As for the defending American League champion Rangers, well, their most significant offseason transaction was losing
Cliff Lee. So if they were ignored, relatively speaking, that's why.
Two-thirds of the way through 2011, these three clubs have the three best run differentials in the league, and so they must be taken seriously as candidates to wear the AL crown. The Red Sox have won at a .677 clip since their 2-10 start, the Yankees have looked unstoppable in some stretches (and they're in one right now), and the Rangers won 12 games in a row in July -- the sort of streak that definitely doesn't happen by accident.
But before they can be concerned with how they are perceived as a playoff threat, the Rangers, you might have noticed, have a more pressing matter to address. The Angels, bereft of big bats but ample in arms, aren't going anywhere. And with Texas having dropped nine of 14, entering Thursday's series finale with the Tigers, Los Angeles is just one game back.
A year ago at this time, the Rangers were comfortably eight games ahead of their closest competitor in the AL West. The season's final third was a mere formality.
This year, a challenge has certainly been presented.
"We know what it takes," said Rangers designated hitter Michael Young. "We know what type of effort it takes to play in big games, and we know what it takes to win those games. So we're definitely relying on our experience in that regard."
Experience hasn't prevented this from being a streaky bunch. The Rangers' 61-49 record is largely a product of three significant runs. They won nine of their first 10 games of the season, eight of nine in late May-early June and that dandy dozen that included seven wins before and five after the All-Star break.
Asked what it's going to take to play consistently when it counts, manager Ron Washington, having already endured six weeks without Hamilton, three weeks without Nelson Cruz and now the left hamstring strain that's kept Adrian Beltre out since July 23, offered one word.
"Health," Washington said. "We've got to keep the Josh Hamiltons and the Nelson Cruzes and the Adrian Beltres and the Elvis Andruses and the Michael Youngs and the Ian Kinslers on the field. That's going to be the key."
Actually, if Washington had duplicates of all of the above at his disposal, as the plural forms suggested, he'd be in great shape. But in lieu of adding clones, general manager Jon Daniels added relievers at the non-waiver Trade Deadline to help shore up a bumbling bullpen that has easily been this club's sorest spot. The Rangers' starting staff is second only to the Angels in terms of ERA, but the bullpen ranks among the league's worst.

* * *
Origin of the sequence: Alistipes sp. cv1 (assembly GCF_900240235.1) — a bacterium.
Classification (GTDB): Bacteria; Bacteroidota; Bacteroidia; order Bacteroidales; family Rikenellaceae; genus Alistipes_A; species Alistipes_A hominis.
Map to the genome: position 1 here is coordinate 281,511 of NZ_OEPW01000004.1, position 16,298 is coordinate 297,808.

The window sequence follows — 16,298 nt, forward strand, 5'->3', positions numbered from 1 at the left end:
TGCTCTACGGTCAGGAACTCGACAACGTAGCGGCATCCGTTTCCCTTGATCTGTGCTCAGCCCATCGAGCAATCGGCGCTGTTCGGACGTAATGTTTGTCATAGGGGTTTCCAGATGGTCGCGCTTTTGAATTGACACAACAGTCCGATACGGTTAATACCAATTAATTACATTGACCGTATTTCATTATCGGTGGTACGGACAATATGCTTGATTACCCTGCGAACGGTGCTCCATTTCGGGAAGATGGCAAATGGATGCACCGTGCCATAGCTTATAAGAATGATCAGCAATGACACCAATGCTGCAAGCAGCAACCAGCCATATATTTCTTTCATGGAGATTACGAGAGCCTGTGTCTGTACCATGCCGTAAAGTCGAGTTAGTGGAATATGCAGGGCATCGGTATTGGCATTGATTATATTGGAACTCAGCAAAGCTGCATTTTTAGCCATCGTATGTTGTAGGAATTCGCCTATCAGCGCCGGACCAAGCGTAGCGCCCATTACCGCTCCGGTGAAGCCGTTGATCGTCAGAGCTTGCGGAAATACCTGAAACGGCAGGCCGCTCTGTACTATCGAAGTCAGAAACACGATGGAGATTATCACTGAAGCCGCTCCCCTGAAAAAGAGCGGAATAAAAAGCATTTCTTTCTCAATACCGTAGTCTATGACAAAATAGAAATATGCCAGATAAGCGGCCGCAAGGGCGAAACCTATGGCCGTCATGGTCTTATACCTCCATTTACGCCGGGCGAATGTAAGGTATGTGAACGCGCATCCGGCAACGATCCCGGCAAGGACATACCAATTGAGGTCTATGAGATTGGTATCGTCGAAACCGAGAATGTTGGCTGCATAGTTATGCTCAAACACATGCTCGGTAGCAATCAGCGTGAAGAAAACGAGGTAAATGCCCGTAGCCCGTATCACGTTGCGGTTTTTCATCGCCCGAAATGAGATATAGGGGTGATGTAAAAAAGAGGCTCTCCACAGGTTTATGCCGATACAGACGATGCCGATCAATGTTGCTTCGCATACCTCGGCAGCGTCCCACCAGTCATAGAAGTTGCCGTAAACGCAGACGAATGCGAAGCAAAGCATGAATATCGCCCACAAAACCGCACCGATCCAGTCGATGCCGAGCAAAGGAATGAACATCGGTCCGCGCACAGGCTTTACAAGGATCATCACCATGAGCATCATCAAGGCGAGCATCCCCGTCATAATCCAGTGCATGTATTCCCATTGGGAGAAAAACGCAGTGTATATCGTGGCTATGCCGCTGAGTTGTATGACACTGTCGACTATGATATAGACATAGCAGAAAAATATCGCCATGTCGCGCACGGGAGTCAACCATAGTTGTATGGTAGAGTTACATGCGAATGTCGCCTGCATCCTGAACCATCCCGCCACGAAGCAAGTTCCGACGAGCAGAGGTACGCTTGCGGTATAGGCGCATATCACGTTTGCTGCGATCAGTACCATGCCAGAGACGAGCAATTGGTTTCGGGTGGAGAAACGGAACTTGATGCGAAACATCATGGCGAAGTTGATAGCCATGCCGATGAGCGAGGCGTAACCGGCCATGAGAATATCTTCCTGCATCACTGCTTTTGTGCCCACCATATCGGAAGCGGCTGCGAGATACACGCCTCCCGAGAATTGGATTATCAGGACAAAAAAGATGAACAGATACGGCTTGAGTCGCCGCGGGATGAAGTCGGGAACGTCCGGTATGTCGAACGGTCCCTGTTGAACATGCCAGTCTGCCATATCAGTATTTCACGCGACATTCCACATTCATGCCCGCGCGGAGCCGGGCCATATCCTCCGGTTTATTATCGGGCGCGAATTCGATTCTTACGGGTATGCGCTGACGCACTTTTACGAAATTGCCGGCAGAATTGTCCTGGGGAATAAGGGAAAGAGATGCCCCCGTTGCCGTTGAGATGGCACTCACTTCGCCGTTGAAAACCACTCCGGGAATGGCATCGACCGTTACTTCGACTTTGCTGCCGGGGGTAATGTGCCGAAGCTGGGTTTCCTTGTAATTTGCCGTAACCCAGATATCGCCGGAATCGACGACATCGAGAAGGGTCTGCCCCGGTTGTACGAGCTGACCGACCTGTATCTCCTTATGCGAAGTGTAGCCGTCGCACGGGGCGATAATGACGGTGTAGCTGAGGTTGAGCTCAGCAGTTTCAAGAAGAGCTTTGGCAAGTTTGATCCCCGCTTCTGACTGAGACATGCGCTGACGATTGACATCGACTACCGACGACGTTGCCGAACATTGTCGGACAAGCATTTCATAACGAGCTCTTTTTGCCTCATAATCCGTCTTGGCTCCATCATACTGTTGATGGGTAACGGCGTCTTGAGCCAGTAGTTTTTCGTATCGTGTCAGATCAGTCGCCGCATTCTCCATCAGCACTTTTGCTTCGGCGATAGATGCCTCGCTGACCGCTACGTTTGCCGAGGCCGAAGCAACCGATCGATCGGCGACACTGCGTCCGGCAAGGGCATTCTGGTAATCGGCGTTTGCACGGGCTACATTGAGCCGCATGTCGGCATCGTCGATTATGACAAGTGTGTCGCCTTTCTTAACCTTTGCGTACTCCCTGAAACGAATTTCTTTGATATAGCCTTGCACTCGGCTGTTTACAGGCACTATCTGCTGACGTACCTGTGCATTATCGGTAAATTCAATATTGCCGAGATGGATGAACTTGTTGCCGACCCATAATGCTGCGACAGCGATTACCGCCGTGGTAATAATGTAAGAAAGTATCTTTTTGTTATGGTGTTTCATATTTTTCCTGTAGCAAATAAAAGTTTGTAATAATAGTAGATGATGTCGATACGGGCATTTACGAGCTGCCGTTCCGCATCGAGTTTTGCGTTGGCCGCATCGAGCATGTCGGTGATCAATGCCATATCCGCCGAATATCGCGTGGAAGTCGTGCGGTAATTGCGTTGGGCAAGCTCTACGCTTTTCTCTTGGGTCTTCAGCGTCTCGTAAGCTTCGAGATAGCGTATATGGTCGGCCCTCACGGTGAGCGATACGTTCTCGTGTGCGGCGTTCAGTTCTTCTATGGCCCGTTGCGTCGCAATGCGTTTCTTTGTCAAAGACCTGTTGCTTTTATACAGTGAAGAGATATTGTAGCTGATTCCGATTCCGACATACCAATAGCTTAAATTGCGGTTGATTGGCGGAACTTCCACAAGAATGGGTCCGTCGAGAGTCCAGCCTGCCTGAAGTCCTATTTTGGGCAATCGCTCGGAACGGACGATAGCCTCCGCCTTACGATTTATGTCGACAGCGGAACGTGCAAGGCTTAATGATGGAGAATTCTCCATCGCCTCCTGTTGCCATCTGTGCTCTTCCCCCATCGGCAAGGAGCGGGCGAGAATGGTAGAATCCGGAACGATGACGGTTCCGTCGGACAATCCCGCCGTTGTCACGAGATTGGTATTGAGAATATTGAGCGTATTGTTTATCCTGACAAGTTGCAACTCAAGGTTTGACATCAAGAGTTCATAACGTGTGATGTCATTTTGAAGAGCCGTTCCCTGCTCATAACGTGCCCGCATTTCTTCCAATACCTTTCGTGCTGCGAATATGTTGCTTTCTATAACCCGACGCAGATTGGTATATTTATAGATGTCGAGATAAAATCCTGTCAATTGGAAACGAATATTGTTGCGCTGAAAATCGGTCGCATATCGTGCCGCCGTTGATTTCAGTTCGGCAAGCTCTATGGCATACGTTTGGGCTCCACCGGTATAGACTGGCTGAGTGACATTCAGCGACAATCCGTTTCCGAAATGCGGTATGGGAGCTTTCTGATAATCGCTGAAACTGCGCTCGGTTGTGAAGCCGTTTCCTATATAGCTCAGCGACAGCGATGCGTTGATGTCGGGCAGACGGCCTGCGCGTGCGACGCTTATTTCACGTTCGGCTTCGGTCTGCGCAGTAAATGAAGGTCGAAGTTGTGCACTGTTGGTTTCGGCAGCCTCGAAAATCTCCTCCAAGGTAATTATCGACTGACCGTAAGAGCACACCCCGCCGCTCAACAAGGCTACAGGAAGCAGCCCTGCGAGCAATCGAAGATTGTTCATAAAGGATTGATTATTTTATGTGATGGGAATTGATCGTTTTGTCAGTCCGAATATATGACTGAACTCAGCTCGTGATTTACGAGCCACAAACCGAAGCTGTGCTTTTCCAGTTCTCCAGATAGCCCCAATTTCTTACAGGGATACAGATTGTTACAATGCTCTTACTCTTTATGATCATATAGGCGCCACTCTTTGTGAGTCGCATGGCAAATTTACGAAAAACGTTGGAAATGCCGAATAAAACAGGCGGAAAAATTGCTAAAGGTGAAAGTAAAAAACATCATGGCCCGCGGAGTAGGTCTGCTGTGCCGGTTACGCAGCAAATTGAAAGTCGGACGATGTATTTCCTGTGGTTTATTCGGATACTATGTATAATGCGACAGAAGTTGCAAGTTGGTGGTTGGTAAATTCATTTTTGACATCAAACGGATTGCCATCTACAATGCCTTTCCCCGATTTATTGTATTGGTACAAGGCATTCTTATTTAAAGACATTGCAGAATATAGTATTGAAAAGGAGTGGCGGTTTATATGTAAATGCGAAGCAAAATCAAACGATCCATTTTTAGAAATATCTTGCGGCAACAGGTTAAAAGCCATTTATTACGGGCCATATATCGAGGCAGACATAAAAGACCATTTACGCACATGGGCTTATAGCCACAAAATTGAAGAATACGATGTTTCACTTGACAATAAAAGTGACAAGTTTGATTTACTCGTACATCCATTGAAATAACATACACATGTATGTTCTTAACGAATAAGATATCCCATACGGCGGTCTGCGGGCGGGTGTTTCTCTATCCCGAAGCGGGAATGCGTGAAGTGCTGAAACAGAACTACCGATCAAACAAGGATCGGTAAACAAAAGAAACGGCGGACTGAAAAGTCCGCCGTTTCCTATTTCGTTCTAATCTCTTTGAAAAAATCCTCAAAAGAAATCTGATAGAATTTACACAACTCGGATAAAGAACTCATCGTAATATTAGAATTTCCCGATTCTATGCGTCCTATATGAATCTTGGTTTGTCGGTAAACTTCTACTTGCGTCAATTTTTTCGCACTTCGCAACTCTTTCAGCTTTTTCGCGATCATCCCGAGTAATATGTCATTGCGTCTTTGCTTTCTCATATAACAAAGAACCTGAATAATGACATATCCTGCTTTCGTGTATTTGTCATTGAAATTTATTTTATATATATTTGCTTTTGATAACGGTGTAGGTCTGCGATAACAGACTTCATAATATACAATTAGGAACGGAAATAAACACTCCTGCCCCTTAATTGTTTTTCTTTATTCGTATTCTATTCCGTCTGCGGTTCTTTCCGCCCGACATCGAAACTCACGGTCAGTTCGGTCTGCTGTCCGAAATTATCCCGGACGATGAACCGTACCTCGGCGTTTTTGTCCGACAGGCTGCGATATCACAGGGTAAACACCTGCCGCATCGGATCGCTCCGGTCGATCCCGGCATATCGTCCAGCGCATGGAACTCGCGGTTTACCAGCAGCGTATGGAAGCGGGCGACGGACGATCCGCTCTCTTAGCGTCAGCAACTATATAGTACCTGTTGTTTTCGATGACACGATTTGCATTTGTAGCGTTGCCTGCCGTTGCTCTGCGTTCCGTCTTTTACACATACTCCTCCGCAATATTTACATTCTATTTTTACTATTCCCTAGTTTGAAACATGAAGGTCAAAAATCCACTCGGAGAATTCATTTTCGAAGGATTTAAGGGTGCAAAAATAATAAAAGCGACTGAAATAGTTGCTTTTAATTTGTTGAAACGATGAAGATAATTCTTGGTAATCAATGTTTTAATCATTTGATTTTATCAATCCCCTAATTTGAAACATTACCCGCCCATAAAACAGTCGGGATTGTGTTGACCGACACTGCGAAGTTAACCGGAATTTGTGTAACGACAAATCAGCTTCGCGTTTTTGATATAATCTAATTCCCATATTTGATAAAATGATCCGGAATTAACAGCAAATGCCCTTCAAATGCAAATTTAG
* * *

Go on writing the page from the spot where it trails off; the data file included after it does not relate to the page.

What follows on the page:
Koji Uehara and Mike Adams should help, though they are both guilty of giving up what turned out to be the winning run to the Tigers on Tuesday and Wednesday. Assuming they find the form they flashed with the O's and Padres, respectively, the Rangers landed two relievers who will be under contractual control for 2012, when Texas could explore moving Neftali Feliz to the rotation.
That's another matter for another time. Right now, there's a division to be won. Looking at the two contenders in the West, the Rangers, unquestionably, have the deeper and more imposing lineup. But their fate down the stretch is going to be determined by how well these new bullpen pieces mesh and how well their starting staff holds up after last year's lengthy workload.
C.J. Wilson and Colby Lewis, two keys to the Rangers' AL title run last October, have struggled in recent starts, though certainly not yet to an extent that can be classified as a trend. It will be particularly interesting to see how well Alexi Ogando pitches in August, September and, possibly, October, given the increased workload that has come with his transition to starting duties. Ogando takes a 10-5 record and 2.88 ERA into Thursday's start against the Tigers, and it says a lot about his season that his two previous outings, in which he gave up just three runs apiece, were considered duds. Just to be safe with Ogando's arm, the Rangers gave him extra rest out of the All-Star break.
"He works hard, he's in tremendous shape, and more than anything else, the hitters during the course of the ballgame let you know if he's got anything going or not," Washington said. "We gave him 13 days [off] after the break. If we feel he needs more time, we'll do something else. But he hasn't showed us that yet."
Unfortunately for the Rangers, the Angels haven't shown any signs of letup, either. Their robust rotation has carried them a long way, and while the perception might be that the Rangers are one good, long winning stretch from running away with this division, not even the 12-game streak served that purpose -- it ended with the Angels taking two of three in Anaheim.
"This year, we're just trying to stay the course," outfielder David Murphy said. "We really didn't play like we were capable of the first three months of the season. Then July was a great month. We need to focus on winning series. We can't expect a winning streak like last month to happen all the time. But if we can focus on winning series, and every now and then run off an 8-2 or 9-2 record in a 10- or 11-game span, those are the types of runs that allow you to distance yourself from the guys behind you."
For now, the distance is not as vast as the Rangers would like it to be. Spring Training began with Hamilton and Co. finding inspiration in the national dialogue emanating from Boston and New York, but the focus has rightly turned to the more pressing matter at hand in the division.
Should the Rangers survive the West war and reach October again, they'll be better for the experience. And then they'll have a chance to silence the Yankee and Red Sox hoopla.
"We want to prove we're a team that's going to be back in the World Series for a long time," Hamilton said. "We want to show we belong there, that it wasn't a fluke."